About Old Pulteney Navigator Single Malt Scotch Whisky
In 1826, James Henderson founded Pulteney Distillery in Wick, a fishing village situated at the northern end of the Scottish Highlands. At the time, Wick was largely isolated from the remainder of the Scottish mainland, and the distillery was dependent on the sea for its supply of barley. The isolation also led to lawlessness — legend has it that the 8,000 fishermen who inhabited the town drank approximately 500 gallons of whisky each day at one of Wick's 81 bars.
In an effort to quell the fisherman, local teetotalers voted to impose a ban on the sale of alcohol in Wick. As a result, Pulteney Distillery was forced to close its doors in 1930. For exactly 25 years, the town of Wick remained dry. Following the end of the World War II, however, Wick residents turned out in force and successfully repealed the ban on alcohol, allowing Pulteney Distillery to reopen its doors in 1951. Today, the distillery continues to make whisky in the same time-honored tradition that James Henderson began nearly 200 years ago.
After barley is milled by a 90 year-old Porteus mill, the grist is mashed and then fermented in one of the distillery's six fermentation tanks. Pulteney Distillery is just one of four distilleries in Scotland to use dried yeast rather than liquid yeast cultures during fermentation. The dried yeast, sourced from South Africa, is incredibly delicate and requires careful monitoring, leading to a longer fermentation process as compared to distilleries that use liquid yeast. Following fermentation, the wash is distilled twice: first through Pulteney's copper-pot wash still and then again through its copper-pot spirit still.
Both stills have an usually large bulb shape below their necks (the unique design of the stills is reflected in the shape of the Old Pulteney Whisky bottle), which gives Old Pulteney whisky its distinctive, oily character. The distillery's wash still, which was designed after the original wash still installed by Henderson, is missing its traditional swan neck. Rumor has it that the new still was too large for the room it was housed in, so the distillery manager at the time simply cut the neck off and repositioned the still's arm.
Old Pulteney Navigator Single Malt Scotch Whisky pays homage to the distillery's seafaring history and the adventurous sailors who inhabited Wick. The whisky is matured in a combination of casks that were previously used to mature bourbon and casks that were previously used to mature sherry. Following maturation, Malcolm Waring — Pulteney's Distillery Manager — hand-selects individual casks that he believes represent the best expressions of malt whisky. The casks are then married together and bottled behind a label with a unique compass illustration.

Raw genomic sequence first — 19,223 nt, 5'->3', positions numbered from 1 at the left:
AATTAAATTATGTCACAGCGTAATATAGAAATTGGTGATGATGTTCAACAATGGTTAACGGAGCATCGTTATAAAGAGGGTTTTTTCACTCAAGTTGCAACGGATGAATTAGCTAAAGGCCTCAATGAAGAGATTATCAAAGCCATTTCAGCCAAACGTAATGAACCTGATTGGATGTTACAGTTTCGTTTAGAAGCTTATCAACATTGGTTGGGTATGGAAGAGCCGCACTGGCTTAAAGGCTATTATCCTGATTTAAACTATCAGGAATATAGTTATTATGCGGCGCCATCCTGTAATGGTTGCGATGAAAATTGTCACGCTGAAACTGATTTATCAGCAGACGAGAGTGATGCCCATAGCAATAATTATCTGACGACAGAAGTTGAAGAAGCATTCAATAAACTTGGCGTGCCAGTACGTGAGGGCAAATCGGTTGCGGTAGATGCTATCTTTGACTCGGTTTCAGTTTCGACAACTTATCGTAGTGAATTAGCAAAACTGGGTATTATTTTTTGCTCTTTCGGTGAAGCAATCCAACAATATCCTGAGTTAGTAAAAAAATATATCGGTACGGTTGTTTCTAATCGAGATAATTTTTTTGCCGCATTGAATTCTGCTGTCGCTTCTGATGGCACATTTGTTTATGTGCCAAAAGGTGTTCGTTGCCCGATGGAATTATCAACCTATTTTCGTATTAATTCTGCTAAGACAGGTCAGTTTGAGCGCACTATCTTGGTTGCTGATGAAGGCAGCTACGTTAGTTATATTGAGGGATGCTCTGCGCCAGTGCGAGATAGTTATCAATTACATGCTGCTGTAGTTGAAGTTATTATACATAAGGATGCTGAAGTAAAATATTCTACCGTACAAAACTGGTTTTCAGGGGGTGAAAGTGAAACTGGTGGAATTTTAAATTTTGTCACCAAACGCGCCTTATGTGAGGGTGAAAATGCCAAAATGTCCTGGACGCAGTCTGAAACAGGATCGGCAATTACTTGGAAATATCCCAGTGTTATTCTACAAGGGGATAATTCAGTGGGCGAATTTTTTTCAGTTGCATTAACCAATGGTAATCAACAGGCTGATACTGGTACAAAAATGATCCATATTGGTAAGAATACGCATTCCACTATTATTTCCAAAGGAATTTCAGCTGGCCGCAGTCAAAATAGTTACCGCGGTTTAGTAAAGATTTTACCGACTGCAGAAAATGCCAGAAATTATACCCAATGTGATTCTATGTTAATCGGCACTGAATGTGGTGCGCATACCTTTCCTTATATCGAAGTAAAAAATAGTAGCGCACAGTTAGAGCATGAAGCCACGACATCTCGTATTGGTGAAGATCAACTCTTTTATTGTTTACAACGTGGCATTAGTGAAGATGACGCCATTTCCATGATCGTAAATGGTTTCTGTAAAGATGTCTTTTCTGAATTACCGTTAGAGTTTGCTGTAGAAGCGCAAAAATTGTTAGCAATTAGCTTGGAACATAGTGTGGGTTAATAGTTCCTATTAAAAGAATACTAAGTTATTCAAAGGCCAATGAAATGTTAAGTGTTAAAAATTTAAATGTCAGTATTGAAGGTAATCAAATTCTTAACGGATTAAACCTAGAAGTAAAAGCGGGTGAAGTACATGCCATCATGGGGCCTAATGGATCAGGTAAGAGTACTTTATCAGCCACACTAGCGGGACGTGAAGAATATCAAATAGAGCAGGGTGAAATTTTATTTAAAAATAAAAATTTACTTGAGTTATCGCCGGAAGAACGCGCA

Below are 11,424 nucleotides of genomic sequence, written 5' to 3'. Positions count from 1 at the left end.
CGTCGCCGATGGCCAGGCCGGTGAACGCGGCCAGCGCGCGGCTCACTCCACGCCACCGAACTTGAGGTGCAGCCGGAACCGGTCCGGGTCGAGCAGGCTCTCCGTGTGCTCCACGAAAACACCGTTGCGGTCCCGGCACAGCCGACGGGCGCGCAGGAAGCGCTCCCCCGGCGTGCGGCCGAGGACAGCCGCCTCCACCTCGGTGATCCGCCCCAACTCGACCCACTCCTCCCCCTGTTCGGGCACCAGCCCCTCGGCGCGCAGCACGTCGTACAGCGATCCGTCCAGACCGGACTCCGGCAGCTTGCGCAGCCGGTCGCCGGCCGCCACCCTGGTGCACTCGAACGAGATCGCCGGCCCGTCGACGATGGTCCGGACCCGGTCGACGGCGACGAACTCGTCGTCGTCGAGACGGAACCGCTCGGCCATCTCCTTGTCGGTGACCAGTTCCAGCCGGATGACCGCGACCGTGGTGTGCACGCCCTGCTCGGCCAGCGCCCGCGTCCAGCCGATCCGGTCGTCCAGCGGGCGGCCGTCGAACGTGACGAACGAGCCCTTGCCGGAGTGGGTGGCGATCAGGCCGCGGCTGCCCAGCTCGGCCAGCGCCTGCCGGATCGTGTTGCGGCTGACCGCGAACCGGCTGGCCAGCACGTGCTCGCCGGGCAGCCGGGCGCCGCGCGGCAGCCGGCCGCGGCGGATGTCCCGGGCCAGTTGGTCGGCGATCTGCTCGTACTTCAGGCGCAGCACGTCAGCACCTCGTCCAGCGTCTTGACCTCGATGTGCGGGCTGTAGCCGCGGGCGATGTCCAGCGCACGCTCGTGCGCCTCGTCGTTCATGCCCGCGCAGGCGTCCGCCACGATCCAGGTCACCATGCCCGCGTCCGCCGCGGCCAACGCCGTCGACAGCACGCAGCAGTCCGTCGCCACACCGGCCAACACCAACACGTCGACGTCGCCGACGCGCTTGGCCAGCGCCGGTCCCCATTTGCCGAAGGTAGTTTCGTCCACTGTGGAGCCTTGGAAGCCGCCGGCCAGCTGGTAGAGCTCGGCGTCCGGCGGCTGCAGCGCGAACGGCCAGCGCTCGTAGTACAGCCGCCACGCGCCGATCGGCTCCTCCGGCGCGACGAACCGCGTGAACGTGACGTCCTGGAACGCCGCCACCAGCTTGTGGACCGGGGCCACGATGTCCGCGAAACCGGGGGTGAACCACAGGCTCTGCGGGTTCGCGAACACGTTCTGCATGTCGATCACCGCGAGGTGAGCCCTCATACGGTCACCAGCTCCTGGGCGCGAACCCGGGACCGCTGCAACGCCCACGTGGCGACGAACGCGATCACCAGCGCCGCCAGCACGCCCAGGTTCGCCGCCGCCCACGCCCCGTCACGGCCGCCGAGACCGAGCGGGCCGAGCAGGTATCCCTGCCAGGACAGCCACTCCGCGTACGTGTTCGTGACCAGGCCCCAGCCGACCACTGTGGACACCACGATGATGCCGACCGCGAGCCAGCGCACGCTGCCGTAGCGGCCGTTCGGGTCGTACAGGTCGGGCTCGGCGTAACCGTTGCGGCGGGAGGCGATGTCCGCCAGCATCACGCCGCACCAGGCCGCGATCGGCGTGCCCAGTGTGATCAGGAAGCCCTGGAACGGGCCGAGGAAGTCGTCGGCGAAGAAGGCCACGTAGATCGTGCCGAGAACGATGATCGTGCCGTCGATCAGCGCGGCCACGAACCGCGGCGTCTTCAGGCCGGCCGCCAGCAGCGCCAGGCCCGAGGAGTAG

"Much time and care has gone into creating this new expression and we are confident that the dedication of our distillery team will ensure whisky enthusiasts enjoy the newest member of the Old Pulteney family," says Margaret Mary Clarke, the distillery's Brand Ambassador.
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Scotch is the most popular whisky in the world and is considered the king of them all! There are five whisky regions in Scotland (six if you count the not officially recognized Islands), and each of them produces spirits with unique properties and distinct tasting notes. (The type of grain used determents the type of the scotch.)
Malt whisky is made of malted barley, and grain whisky uses other grains like corn or wheat. Most of the time, a whisky is blended from different distilleries hence the name blended scotch, but if a malt whisky is produced in a single distillery, we get something extraordinary called a single malt.
Check out our impressive selection of scotch whiskies, find your new favorite in the Top 10 scotch whiskies, or explore our treasury of rare & hard to find scotch whiskies.